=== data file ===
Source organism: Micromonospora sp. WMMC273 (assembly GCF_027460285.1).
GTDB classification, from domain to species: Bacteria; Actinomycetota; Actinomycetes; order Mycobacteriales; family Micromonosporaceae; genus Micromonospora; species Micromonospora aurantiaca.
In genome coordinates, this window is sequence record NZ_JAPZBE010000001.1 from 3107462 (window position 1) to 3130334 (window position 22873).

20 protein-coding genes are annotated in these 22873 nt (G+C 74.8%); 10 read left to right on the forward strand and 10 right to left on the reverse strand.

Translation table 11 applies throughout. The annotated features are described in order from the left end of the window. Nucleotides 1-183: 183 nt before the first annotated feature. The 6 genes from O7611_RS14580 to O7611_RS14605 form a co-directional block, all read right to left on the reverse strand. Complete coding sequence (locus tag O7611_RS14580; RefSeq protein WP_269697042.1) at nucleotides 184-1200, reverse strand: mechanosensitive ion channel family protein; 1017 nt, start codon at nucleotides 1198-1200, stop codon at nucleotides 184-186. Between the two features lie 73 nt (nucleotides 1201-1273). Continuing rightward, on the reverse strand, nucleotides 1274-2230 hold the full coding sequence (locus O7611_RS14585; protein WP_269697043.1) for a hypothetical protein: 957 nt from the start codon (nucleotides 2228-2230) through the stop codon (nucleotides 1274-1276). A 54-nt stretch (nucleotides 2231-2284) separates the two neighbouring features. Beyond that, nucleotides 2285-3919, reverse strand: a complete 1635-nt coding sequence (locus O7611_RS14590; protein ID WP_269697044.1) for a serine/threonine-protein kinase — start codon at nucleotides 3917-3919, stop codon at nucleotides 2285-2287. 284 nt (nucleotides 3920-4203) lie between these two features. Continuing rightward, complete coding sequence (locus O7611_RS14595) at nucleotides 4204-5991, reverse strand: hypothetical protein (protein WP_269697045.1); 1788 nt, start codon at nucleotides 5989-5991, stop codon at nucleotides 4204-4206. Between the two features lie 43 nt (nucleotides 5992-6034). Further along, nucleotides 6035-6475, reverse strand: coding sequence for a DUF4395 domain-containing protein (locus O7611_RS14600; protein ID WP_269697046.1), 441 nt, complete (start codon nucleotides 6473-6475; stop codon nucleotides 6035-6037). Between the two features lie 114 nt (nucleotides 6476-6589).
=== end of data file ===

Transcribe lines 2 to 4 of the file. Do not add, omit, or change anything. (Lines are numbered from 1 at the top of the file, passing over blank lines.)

GTDB classification, from domain to species: Bacteria; Actinomycetota; Actinomycetes; order Mycobacteriales; family Micromonosporaceae; genus Micromonospora; species Micromonospora aurantiaca.
In genome coordinates, this window is sequence record NZ_JAPZBE010000001.1 from 3107462 (window position 1) to 3130334 (window position 22873).

20 protein-coding genes are annotated in these 22873 nt (G+C 74.8%); 10 read left to right on the forward strand and 10 right to left on the reverse strand.